New Anglo head Stuart Chambers has a history of leading takeovers

Stuart Chambers. (Image: Said Business School - University of Oxford)
Stuart Chambers. (Image: Said Business School - University of Oxford)

London - The century-old mining giant Anglo American [JSE:AGL] named Stuart Chambers as its new chairperson less than a year after he steered UK chipmaker ARM Holdings through a $32bn takeover.

Chambers, a former chairperson at ARM and Rexam, will join Anglo’s board in September and take over the post in November, the company said in a statement on Wednesday. The 61-year-old is replacing John Parker, who said he was standing down earlier this year.

The new chairperson will join as Anglo seeks to build on a recovery following a raw-materials downturn that hurt most of the mining industry.

The company’s shares slumped to a record low in London in early 2016 on concerns about its debt position. CEO Mark Cutifani announced a plan to radically shrink the company through asset sales, but reversed the strategy this year after recovering commodity prices revived profits.

SoftBank bought Cambridge, England-based chip designer ARM last year in its biggest ever deal. Rexam, a packaging and tincan maker, was bought by US company Ball for £4.4bn in 2016.

Takeover background

"The one noteworthy fact of his appointment is that both companies he previously chaired ended up getting sold," said Ben Davis, an analyst at Liberum Capital in London.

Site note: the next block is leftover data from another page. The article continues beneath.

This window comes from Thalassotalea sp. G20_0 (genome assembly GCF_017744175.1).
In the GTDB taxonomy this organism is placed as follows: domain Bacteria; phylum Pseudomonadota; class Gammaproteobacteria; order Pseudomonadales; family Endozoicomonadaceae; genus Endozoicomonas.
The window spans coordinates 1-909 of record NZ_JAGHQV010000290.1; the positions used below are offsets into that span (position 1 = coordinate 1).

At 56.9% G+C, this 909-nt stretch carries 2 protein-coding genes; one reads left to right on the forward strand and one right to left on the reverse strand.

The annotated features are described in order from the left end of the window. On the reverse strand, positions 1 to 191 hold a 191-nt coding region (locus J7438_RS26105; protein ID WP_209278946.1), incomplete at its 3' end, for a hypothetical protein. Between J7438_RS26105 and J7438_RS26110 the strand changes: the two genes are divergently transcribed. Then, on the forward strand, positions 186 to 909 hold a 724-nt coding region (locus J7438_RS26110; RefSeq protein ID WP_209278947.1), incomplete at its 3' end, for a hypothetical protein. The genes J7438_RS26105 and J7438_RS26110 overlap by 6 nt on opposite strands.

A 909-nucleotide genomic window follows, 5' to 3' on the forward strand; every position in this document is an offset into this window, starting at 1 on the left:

Anglo American is the world’s biggest diamond and platinum miner and operates copper, coal and iron ore mines from South America to Australia.

“Anglo American has emerged from the commodity price downturn more resilient and with a renewed sense of purpose, both strategically and in terms of the role it plays in society,” Chambers said in the statement.

Chambers will have to deal with Anil Agarwal, who secured a stake of about 11% in the miner this year, making the Indian billionaire one of its biggest investors. Agarwal has said the acquisition was in his personal capacity and he doesn’t plan to be an activist investor.

Chambers’ appointment comes at time of transition for some of the world’s biggest mining companies. BHP Billiton is preparing to select a replacement for chairperson Jacques Nasser as early as next week, with the choice focused on three internal candidates, people with knowledge of the process said on Wednesday.

Rio Tinto is also looking for a new chairperson after Jan du Plessis said he planned to step down to take the same role at BT Group.

Chambers has previously been CEO of Nippon Sheet Glass and Pilkington. He has also served as a non-executive officer on the boards of Tesco and Smiths and is a member of the UK Takeover Panel.

Parker was Anglo chairperson for eight years and oversaw the transition from previous CEO Cynthia Carroll to Cutifani in 2013. Under Carroll, the company made a disastrous foray into Brazilian iron ore, spending $14bn to buy and build the Minas-Rio mine. It impaired the value of the project by more than $4bn.

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